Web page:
Docherty's picture
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Joined: 02/20/2012
This is very helpful, thank

This is very helpful, thank you. We have collected data on family members available to participate, but the numbers of members in each family do not necessarily correlate with the actual size of the family. Does this still present a problem? In every family there is one proband (it is not multiplex).

neale's picture
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Joined: 07/31/2009
several things to consider

When you say there is one proband per family, is this because you never ascertained any families in which there were two probands - this could have happened but just didn't. I assume the former. By multiplex, one might ordinarily think that it applies regardless of proband status, that is, if the number of schizophrenics in any pedigree is greater than 1, the pedigree might be called multiplex. I assume that this is not the case - that there are pedigrees with multiple affected individuals, but only a single proband.

Next, while it would be better to have a measure of family size, we might suppose that numbers available to participate are an imperfect index of family size and could work with that.

The next direction I would go would be towards omxMnor() to compute a weight for each pedigree. We want the likelihood of finding a pedigree of size n with at least 1 affected, which is equal to the 1 - likelihood(none affected). The second is easier to compute, it will be the result of omxMnor(covariance, means, lbound, ubound) where lbound=-Inf and ubound=t (the threshold in standard normal units, say 2.326 for 1% prevalence) the covariance matrix will be the predicted covariance matrix based on the current parameter estimate of the resemblance between relatives, and the means will be zero. The dimensions of all the arguments to omxMnor would depend on the family size. To be honest, I am treading new OpenMx ground here and need to think how it might best be arranged - mxRowObjective is coming to mind but it might work in the usual ordinal FIML function with vector=TRUE and some cunning use of omxSelectRowsAndCols() and omxSelectCols(). Or (duh, should have thought of this sooner) collect pedigrees of equal size and make different models for each, but use the same ascertainment correction for all pedigrees of this type. I note that this isn't particularly (i.e. in the least bit) general and won't easily generalize to more complex pedigrees.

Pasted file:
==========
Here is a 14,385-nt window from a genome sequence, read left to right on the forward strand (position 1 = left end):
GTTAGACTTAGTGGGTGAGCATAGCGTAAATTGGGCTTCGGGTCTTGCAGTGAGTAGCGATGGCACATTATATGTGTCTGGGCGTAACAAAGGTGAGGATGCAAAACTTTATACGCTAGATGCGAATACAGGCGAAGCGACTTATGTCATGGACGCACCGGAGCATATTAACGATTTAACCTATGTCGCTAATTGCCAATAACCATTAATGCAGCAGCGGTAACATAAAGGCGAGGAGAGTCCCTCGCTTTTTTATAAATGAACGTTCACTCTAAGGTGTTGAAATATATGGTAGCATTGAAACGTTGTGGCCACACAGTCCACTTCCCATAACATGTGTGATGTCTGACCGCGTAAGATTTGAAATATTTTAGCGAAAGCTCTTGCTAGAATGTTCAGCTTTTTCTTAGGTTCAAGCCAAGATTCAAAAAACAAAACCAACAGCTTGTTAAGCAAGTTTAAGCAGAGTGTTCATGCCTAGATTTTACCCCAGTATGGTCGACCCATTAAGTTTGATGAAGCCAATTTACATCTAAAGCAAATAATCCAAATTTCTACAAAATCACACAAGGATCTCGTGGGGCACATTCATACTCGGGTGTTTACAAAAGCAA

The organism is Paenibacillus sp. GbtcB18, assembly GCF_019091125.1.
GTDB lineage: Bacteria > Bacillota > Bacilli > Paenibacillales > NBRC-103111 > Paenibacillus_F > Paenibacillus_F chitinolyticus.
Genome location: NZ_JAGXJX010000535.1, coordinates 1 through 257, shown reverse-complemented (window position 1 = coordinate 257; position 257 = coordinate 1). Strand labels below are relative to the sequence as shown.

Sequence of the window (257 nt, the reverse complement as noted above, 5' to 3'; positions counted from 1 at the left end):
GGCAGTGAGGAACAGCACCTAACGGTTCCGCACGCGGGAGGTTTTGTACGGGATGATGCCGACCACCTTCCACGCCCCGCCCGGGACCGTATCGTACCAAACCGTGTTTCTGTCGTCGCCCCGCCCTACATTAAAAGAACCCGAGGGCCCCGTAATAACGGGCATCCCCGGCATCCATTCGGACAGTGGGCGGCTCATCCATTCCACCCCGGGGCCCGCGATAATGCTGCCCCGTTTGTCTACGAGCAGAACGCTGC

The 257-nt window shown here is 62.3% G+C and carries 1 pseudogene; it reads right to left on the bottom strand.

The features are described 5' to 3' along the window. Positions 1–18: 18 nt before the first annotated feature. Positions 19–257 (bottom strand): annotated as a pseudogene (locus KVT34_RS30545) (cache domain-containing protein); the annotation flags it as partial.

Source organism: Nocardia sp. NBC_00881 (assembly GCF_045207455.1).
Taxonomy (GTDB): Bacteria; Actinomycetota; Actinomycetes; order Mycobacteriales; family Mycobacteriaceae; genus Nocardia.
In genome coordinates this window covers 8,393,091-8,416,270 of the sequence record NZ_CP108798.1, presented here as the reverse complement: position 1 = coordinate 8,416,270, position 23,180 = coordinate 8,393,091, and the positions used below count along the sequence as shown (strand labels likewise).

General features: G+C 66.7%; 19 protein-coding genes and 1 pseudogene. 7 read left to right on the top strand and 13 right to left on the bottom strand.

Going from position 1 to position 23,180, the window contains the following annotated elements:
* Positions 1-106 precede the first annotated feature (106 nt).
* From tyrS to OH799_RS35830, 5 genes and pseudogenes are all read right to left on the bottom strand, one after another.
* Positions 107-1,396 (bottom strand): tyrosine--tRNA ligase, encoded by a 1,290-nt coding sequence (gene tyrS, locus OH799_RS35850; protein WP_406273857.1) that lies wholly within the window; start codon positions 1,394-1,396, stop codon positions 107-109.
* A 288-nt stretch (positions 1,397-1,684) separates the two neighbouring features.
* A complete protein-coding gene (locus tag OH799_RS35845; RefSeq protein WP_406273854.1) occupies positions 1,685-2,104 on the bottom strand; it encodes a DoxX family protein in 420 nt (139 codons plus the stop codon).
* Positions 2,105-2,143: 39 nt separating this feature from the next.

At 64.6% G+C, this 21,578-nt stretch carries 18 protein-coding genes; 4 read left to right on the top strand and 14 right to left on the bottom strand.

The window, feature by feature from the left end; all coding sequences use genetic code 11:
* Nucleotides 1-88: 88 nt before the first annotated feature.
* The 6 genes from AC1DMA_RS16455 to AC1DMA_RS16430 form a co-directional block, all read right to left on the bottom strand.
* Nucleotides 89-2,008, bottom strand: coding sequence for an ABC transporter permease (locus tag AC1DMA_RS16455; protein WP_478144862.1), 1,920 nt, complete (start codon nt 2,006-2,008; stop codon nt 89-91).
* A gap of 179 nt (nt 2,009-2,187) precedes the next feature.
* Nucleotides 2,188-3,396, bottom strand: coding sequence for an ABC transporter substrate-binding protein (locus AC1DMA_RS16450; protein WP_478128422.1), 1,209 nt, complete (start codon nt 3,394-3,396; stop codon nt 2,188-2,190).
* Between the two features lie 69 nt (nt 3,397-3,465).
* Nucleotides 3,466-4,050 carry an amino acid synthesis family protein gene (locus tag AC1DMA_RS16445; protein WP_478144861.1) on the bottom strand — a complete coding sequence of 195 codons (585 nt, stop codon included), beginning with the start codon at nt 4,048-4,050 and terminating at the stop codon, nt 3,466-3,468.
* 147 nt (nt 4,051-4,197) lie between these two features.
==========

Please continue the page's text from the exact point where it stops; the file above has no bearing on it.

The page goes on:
Docherty's picture
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Joined: 02/20/2012
To the first part of your

To the first part of your comment--yes, the former. The only concern is that theoretically there could be less likelihood of collecting relatives when endophenotype levels are high within families...So in families with more severe schizotypal symptoms or traits/genetic liability, relatives could be less available.

Using participant ns as an index of family size is interesting, and there probably aren't many variations in these data (~2-6 family members in each group). Correct me if I'm wrong--Is a model for each family size what you're thinking? So the ascertainment correction would be unique for each type of family/model, based on those means? Thanks!

neale's picture
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Joined: 07/31/2009
Yes

Yes, that is what I was thinking. Sorry for the delay - have been away!